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WCHA Commissioner Unveils "Big Idea" To Fix Conference Tournaments

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This past weekend was the the third year of conference championships played in the west since the creation of the Big Ten Conference and National Collegiate Hockey Conference, and results were once again beyond dismal.

The Big Ten announced crowds of roughly 4000, 5000, and 6000 for their three days, numbers sad on their own, and roundly mocked for being at least double what the actual attendance appeared to be. The WCHA Final Five pulled in respectable crowds of 5000 and 4000 for their two days.That is great considering the challenges the leagues faces, but that's ultimately not a sustainable number for a league with the geographic challenges and expenses they have. The NCHC remains the closest thing to a success, but this year, with their most geographically-friendly field yet, they showed no growth from last year. In fact, they lost about 500 people on Friday from last season, and came up nine people short of matching last year's final. The fact remains that the tournament is 100% dependent on North Dakota making it to the Target Center, and they are in line for a disaster the year the Fighting Hawks don't make it.

Despite frequent assertions from coaches and league officials that some of these tournaments just need a few more years of declining attendance and fan interest to really turn into something special--those people at the XCel Center booing the announcement of next year's Big Ten Tournament seemed particularly excited about the future--the current set-up does not seem to be working at all.

Enter WCHA commissioner Bill Robertson, who has a plan for the future.This rumor has been floated around a bit over the past year, but now that the tournaments are officially over, Robertson went on the record with WCCO in Minneapolis about what he calls 'The Big Idea'.

While the logistics, of which there would be many, still need to be worked out, the basic idea is to host all three conference tournaments for the WCHA, Big Ten, and NCHC in the Minneapolis-St. Paul area on the same weekend, and stagger the start times as much as possible to allow fans the opportunity to see as many games as possible. While not mentioned in the article, one rumor suggested all three conference tournament finals then being played on the final day of the season at the XCel Energy Center. The idea is to turn the weekend into a festival of college hockey for the city.

There is of course a myriad of issues standing in the way of making it happen, starting with participation from the other two conferences. The Big Ten seems the most interested at the moment, with B1G deputy commissioner and most hated man in college hockey Brad Traviolia admitting that is one of many potential options they will discuss and consider for the future, saying "We recognize that the attendance hasn’t been what we had hoped" under the current set-up.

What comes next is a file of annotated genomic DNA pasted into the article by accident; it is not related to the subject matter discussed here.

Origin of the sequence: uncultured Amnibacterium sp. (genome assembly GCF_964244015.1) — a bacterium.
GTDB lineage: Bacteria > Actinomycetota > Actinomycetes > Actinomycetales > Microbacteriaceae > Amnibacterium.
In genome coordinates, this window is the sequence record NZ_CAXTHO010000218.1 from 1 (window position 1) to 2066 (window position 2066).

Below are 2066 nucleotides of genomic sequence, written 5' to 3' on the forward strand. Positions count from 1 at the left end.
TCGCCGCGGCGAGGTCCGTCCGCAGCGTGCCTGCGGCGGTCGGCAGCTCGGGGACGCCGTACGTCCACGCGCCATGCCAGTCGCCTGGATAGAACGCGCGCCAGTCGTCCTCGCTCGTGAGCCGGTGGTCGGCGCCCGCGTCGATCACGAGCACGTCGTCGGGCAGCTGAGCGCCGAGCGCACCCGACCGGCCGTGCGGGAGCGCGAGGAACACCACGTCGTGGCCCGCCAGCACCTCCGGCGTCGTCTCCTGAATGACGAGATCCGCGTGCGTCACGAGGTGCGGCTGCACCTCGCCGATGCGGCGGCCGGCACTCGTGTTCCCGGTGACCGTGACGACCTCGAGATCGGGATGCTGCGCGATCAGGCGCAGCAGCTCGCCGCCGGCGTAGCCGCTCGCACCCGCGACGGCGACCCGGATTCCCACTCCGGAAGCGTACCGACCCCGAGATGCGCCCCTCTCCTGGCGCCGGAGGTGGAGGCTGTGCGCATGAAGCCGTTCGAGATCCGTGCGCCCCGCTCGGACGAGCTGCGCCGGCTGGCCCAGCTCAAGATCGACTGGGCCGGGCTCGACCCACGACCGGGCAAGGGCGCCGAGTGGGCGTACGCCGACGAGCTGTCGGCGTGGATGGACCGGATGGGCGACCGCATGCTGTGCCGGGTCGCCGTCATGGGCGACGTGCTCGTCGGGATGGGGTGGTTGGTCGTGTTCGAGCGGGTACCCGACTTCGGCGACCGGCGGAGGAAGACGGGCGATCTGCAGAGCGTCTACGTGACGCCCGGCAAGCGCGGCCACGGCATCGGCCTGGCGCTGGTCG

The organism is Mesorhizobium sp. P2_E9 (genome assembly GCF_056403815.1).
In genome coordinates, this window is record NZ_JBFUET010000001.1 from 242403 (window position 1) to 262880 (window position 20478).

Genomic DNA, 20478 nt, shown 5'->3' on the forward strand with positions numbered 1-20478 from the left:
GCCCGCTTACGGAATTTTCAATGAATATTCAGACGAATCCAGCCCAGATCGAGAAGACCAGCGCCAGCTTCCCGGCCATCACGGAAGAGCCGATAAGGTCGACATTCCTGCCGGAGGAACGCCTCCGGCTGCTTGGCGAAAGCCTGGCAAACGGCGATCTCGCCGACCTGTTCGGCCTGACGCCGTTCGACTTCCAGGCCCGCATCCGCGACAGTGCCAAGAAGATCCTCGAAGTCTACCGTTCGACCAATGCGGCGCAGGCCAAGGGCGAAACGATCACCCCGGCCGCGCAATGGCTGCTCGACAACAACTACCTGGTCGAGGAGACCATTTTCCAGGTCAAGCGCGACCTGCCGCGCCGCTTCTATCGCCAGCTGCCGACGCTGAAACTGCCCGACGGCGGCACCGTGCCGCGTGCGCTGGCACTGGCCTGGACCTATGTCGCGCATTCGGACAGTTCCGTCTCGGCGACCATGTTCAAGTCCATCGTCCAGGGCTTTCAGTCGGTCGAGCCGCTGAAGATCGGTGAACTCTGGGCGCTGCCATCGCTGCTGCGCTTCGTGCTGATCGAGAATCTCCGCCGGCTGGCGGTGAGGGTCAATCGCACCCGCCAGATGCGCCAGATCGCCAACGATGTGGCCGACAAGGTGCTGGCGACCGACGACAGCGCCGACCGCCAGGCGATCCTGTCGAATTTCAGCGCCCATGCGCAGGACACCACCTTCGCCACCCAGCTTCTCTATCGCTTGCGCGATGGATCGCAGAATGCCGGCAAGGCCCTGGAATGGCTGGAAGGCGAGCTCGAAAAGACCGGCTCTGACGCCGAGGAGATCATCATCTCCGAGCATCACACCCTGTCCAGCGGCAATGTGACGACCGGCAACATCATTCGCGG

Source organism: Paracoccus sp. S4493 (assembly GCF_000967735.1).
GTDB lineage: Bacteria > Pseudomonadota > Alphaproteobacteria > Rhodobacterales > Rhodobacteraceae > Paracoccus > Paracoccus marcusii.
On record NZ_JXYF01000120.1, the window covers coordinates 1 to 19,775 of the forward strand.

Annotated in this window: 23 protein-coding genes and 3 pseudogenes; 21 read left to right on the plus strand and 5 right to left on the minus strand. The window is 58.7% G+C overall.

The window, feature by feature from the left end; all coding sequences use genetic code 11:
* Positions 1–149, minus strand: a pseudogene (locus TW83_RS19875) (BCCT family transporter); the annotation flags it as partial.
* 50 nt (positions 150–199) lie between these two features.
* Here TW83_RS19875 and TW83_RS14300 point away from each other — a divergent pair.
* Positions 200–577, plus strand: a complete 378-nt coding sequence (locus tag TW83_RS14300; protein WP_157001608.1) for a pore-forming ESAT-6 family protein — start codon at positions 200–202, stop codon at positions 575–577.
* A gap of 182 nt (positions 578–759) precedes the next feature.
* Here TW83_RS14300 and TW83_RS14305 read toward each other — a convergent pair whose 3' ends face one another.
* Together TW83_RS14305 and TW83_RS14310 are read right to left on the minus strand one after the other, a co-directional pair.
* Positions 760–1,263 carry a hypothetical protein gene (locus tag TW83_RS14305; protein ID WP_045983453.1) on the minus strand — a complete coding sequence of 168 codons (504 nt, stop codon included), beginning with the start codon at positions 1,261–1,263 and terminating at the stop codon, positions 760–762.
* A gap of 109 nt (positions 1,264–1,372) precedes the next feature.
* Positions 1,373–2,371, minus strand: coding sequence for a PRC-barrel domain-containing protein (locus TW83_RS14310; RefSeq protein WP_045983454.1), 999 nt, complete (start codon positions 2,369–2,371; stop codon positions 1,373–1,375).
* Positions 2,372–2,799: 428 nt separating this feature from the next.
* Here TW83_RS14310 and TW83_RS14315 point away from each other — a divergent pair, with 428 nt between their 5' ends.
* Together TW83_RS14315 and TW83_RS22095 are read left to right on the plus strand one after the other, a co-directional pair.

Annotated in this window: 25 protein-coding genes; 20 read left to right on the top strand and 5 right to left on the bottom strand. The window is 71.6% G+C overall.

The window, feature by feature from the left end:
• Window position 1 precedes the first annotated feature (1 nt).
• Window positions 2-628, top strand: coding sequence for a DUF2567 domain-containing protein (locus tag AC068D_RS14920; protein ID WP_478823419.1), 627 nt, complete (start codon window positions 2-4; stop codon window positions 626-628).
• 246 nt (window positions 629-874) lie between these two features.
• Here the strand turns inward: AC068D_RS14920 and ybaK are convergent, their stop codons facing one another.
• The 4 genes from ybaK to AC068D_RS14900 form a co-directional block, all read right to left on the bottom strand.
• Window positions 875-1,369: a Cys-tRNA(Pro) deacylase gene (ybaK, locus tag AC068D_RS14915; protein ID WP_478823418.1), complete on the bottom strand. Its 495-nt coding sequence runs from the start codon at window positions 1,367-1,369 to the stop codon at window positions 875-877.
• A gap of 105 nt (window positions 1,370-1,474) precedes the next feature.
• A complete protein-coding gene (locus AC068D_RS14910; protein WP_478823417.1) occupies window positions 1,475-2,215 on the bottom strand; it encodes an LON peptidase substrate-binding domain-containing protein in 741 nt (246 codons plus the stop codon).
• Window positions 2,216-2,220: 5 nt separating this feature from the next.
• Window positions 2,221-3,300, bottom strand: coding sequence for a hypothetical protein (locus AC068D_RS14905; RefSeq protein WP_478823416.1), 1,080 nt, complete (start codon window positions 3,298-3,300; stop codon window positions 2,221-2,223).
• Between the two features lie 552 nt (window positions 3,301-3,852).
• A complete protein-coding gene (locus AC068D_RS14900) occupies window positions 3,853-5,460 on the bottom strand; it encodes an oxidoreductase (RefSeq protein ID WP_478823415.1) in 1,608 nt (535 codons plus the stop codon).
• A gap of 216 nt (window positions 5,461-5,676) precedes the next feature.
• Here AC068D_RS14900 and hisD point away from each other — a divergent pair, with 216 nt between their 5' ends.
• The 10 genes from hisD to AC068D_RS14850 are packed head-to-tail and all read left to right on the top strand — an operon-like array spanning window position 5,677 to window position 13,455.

NCHC commissioner Josh Fenton seemed more reticent, which makes sense given the NCHC is currently in the least desperate position of the group, but at least said the league would look into the possibility. Traviolia mentioned that the Big Ten has had discussions about what a combined tournament would look like with one or two other conferences, indicating that an option where just the Big Ten and WCHA combined would also be on the table if the NCHC decided not to join.

Getting all three conferences to the table would be just the first issue though. Lining up appropriate venues, cost considerations--tickets to just one conference tourney are likely too high as it stands right now, let alone for a "super pass" to all three, not to mention the added costs of parking at multiple venues on the same day--and the fact that people might not even be interested in watching anything outside of their own conference are all major issues to consider.

The other issue is for the 13 western teams to the east of Madison that would never see a conference tournament in their region. Though if that were to hasten a split to a more geographic conference realignment, that could be a very happy unintended consequence to this whole thing.

But give credit to Robertson, who came to the WCHA with a tremendous track record of sports marketing experience, for trying to come up with something. He may not have the strongest pure hockey background(not that he's the worst commish in that regard), but he's someone that understands how to draw casual fans to sporting events, and his work so far with the WCHA speaks for itself. The fact that the WCHA Final Five last year at the XCel Center managed to outdraw this year's Big Ten Tournament at the X is absolutely astounding when you consider the programs in each conference.

It's clear that what is happening right now isn't working and that something will have to change. Of course there is a simple solution to all of this and everyone knows what it is. But everyone also knows that solution will very likely never happen. So instead, it's all about finding a solution that maybe could work in the current college hockey landscape, and finding a way to bring all the old friends back together again, even if they're not competing directly against each other, may be the right path to explore.